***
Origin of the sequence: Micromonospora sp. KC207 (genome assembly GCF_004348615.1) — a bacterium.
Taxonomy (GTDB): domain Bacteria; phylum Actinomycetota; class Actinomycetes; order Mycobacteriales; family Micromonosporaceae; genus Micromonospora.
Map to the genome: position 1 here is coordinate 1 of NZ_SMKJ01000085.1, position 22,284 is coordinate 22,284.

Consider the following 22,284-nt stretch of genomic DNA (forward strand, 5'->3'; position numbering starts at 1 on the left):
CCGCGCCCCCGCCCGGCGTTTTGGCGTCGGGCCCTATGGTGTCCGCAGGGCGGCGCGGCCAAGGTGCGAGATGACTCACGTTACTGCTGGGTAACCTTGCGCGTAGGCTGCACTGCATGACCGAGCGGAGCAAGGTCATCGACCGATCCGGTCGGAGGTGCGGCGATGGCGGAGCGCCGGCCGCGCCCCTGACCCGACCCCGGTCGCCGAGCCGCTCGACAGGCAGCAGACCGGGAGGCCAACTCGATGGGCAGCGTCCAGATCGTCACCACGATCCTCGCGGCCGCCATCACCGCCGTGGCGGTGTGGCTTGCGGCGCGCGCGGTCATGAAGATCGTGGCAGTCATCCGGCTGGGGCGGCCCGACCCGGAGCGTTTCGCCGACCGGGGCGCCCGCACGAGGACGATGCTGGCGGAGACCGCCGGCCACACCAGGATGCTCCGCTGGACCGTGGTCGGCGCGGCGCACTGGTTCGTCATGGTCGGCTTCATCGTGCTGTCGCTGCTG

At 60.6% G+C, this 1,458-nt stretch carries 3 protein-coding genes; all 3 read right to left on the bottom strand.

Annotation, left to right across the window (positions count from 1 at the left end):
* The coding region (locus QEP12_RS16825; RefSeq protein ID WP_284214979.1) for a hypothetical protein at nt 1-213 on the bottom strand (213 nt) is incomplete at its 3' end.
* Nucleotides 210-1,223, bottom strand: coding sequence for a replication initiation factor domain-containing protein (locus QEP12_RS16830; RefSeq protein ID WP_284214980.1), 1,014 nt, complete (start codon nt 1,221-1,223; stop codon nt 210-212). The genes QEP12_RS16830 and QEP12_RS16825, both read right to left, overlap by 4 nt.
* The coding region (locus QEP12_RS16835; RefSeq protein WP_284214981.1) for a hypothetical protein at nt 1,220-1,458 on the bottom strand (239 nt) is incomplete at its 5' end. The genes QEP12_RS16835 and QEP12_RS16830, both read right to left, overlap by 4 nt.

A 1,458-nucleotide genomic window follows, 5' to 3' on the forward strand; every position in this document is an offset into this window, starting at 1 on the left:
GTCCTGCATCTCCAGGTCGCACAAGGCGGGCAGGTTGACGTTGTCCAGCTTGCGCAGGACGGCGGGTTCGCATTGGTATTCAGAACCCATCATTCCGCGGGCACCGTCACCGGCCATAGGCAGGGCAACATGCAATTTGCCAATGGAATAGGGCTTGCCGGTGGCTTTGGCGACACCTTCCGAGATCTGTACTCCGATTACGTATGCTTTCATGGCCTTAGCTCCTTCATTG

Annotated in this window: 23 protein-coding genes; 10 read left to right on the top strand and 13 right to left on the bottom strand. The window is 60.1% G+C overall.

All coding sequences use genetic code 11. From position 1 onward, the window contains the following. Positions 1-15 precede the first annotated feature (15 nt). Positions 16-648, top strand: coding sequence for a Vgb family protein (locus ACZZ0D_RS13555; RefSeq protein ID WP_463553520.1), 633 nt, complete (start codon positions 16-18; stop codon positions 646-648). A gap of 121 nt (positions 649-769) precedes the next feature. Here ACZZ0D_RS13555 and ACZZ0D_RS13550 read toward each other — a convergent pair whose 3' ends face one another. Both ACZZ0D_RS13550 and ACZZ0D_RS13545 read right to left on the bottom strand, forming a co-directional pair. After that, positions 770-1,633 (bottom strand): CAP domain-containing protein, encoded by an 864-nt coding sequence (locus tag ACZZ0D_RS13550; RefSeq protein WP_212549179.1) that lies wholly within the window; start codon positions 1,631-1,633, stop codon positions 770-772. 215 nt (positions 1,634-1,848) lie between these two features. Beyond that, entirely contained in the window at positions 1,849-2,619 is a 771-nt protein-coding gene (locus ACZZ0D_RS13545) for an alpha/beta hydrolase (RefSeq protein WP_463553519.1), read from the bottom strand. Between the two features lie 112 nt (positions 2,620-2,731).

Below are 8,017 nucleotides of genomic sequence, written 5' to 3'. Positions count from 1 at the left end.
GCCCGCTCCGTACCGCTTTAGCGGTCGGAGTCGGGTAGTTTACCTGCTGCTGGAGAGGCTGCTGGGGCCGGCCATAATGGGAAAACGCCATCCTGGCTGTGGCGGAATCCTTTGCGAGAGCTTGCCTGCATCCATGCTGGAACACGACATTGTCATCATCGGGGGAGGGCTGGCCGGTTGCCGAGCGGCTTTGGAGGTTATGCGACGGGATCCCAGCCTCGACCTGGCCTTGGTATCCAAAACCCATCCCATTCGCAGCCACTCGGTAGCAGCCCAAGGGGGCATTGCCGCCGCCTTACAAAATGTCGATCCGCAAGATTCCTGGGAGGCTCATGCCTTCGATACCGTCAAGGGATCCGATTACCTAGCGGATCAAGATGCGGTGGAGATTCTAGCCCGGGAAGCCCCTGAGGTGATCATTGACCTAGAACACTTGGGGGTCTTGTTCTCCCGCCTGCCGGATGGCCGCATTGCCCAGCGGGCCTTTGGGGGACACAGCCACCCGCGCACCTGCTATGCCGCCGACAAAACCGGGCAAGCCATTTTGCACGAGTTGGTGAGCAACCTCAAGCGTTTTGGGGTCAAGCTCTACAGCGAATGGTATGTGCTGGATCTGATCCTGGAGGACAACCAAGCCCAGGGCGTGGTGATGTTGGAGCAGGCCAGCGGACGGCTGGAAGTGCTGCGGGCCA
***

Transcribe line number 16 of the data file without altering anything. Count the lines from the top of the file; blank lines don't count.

GCCCGCTCCGTACCGCTTTAGCGGTCGGAGTCGGGTAGTTTACCTGCTGCTGGAGAGGCTGCTGGGGCCGGCCATAATGGGAAAACGCCATCCTGGCTGTGGCGGAATCCTTTGCGAGAGCTTGCCTGCATCCATGCTGGAACACGACATTGTCATCATCGGGGGAGGGCTGGCCGGTTGCCGAGCGGCTTTGGAGGTTATGCGACGGGATCCCAGCCTCGACCTGGCCTTGGTATCCAAAACCCATCCCATTCGCAGCCACTCGGTAGCAGCCCAAGGGGGCATTGCCGCCGCCTTACAAAATGTCGATCCGCAAGATTCCTGGGAGGCTCATGCCTTCGATACCGTCAAGGGATCCGATTACCTAGCGGATCAAGATGCGGTGGAGATTCTAGCCCGGGAAGCCCCTGAGGTGATCATTGACCTAGAACACTTGGGGGTCTTGTTCTCCCGCCTGCCGGATGGCCGCATTGCCCAGCGGGCCTTTGGGGGACACAGCCACCCGCGCACCTGCTATGCCGCCGACAAAACCGGGCAAGCCATTTTGCACGAGTTGGTGAGCAACCTCAAGCGTTTTGGGGTCAAGCTCTACAGCGAATGGTATGTGCTGGATCTGATCCTGGAGGACAACCAAGCCCAGGGCGTGGTGATGTTGGAGCAGGCCAGCGGACGGCTGGAAGTGCTGCGGGCCA